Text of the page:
It’s Their Time: Pittsburgh Penguins’ Young Defensemen Being Held Back


As I watched Pittsburgh Penguins’ center Marcel Goc limp from the ice after taking a slapshot off of his foot Friday night against Carolina, I was hit with a sobering realization – There is no “next man up” when it comes to Penguins’ forwards. The cupboard is bare in Wilkes Barre — and why wouldn’t it be?

The Pittsburgh Penguins organization has become a victim of its own success. Since 2007, the Penguins’ first round draft position, with the exception of one year, has been no higher than 20th, and there were two years in which they had no first round pick at all.

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Generally speaking, the pool of elite offensive talent is pretty well picked over in most drafts by the time the process gets to the 20th pick, so the Penguins have usually been left to decide between selecting from what is left of the foreword crop or taking a higher rated defenseman.

Of course, the smart play is to go with the better hockey player which is what the Penguins have generally done. This accounts for the shortage of offensive prospects and the surplus of top defensive talent in their farm system.

Thus, the 2014 Pittsburgh Penguins, as successful as they have been thus far, are operating on a razor thin margin when it comes to offensive personnel. Recent injuries and health issues, such as the ones concerning Pascal Dupuis and Beau Bennett, will have a profound effect on the team’s success going forward.

That is why, if you are like me, you feel more than a bit uneasy when you see any Penguins’ starting forward hobbling back to the bench.

The solution lies in the bevy of young defensemen they have stockpiled. If the Penguins have no viable options at forward to bring up from the minors, then they must look to their top defensive prospects instead. In other words, they need to play to their strength.

Defensemen, Scott Harrington (21 years old), Philip Samuelsson (23 years old) and Brian Dumoulin (23 years old) — currently a plus 16 in Wilkes Barre — are ready for prime time but are trapped in a log jam behind higher paid, veteran blueliners like Rob Scuderi and Paul Martin.

Derrick Pouliot (20 years old), drafted eighth overall in 2012, may be the best of the bunch, and considering Olli Maatta’s tremendous success as a nineteen year-old in the NHL as well as in the Olympics, there is no reason to believe that Pouliot, who was the 2013 CHL Defenseman of the Year, couldn’t perform at a similar level if called upon to do so.

Why not deal both Paul Martin (33 years old) and Rob Scuderi (35 years old) for some offensive depth? Martin is in the final year of a $5 million  contract, so trading him at this point really makes sense. He’s more than likely gone at the end of the season anyway. Also, Martin is a very good defenseman who would garner significant interest from playoff contenders looking to shore things up before heading down the stretch.

Similarly, Rob Scuderi has had a bounce back season after a sub-par 2013 campaign. Even at 35, he’s shown that he can still lock it down in a third pairing. The problem with moving Scuderi is his $3.37 million contract which pays him through the 2016-2017 season.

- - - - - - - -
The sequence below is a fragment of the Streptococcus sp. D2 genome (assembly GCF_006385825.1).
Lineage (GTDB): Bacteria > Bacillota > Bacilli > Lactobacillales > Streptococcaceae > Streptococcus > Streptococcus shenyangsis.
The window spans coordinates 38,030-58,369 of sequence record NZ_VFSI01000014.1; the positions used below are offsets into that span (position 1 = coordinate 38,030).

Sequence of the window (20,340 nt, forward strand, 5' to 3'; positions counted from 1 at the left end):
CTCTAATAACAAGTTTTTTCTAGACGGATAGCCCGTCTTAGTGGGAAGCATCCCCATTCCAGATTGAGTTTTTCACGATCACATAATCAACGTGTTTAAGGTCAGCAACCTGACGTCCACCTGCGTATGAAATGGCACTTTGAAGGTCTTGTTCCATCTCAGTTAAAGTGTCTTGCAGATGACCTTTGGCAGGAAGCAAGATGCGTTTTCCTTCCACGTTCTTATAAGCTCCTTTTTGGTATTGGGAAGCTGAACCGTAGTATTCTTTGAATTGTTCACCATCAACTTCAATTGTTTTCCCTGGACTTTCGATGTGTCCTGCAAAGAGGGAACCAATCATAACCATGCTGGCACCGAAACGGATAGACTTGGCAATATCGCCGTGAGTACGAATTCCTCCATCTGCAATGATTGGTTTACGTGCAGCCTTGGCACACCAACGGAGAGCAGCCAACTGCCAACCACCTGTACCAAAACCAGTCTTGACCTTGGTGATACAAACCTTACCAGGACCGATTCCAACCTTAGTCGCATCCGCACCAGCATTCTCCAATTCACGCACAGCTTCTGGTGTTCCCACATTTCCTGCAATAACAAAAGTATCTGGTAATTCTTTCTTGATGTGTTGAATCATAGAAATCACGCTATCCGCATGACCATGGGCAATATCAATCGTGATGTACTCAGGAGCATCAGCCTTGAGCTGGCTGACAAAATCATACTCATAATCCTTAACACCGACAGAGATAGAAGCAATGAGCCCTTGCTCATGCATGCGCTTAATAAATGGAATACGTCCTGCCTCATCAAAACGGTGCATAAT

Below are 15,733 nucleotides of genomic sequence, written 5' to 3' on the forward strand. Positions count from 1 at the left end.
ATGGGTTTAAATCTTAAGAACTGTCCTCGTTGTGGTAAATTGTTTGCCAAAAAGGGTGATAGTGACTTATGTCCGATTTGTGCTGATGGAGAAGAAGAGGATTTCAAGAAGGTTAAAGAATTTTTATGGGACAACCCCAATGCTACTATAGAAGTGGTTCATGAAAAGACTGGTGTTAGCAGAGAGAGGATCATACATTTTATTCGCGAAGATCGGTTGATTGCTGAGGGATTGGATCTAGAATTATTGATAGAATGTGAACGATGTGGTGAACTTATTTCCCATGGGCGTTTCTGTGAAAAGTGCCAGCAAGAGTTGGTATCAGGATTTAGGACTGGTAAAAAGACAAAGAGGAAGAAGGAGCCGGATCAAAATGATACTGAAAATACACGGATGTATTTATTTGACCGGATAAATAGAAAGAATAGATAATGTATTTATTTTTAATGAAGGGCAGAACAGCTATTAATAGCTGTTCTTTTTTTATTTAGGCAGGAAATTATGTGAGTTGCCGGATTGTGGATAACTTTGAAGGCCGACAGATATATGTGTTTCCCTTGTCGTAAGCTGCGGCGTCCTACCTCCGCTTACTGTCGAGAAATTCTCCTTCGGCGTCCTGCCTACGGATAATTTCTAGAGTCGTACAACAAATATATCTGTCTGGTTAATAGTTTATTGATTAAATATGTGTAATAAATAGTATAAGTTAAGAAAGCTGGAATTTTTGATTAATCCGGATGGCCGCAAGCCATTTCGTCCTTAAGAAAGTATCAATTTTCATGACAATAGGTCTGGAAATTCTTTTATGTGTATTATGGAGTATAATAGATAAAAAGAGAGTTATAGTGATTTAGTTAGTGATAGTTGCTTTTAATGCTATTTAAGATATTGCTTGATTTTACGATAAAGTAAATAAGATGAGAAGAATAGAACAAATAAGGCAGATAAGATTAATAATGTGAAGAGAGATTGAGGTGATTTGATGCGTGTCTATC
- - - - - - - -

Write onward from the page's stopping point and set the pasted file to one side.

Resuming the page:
Question – Did Ray Shero hit his head on his way to the negotiation table on the day he made Scuderi that offer?

Regardless, the Penguins need to move him. If they need to take on some minor league contracts to help a potential trading partner with the money then so be it, but room must be made on the roster for the younger defensive talent, otherwise the labors of the last eight drafts will be rendered meaningless.

In order for a franchise in any sport to stay successful it must constantly be infusing younger talent into its lineup. Reloading is always preferable to rebuilding.

Going forward, it is a forgone conclusion that the Penguins will have to overcome more injuries to their offensive personnel. Evgeni Malkin and Sidney Crosby have been uncharacteristically injury-free thus far, but their histories are against them.

Pascal Dupuis, after getting his extended $3.75 million deal, played in no games last season and in just 16 this year, but hey, the guy is 35. Stuff happens when a player gets older. Again, what was Shero thinking locking up a 34 year-old until the 2016-2017 season?

Then we have Beau Bennett — very talented, lots of upside, but he’s as brittle as Elijah Price, Samuel L. Jackson’s character in M. Night Shyamalan’s Unbreakable.

Penguins’ fans know the injuries will keep on coming, and Penguins’ GM, Jim Rutherford has to know it too. Last year, Pittsburgh led the league with 512 man games lost to injury.

The Penguins can apply some band-aids in the forms of Jayson Megna, Adam Payerl, Andrew Ebbett, and Bryan Rust along the way, but these guys are not really what Jim Rutherford had in mind when he wanted to fortify the third and fourth lines in preparation for a Stanley Cup run.

No, the organization will have to look to the rosters of other teams to find the depth they need.

The Penguins most valuable assets are their defensemen. Using Paul Martin and Rob Scuderi as currency in trades will not only help the team acquire the offensive depth it desperately needs, but will also clear roster space at the top allowing an opportunity for the Penguins to invest in themselves by playing their young talent.

Dec 14, 2013; Detroit, MI, USA; Pittsburgh Penguins defenseman Brian Dumoulin (8) skates with the puck against the Detroit Red Wings at Joe Louis Arena. Mandatory Credit: Rick Osentoski-USA TODAY Sport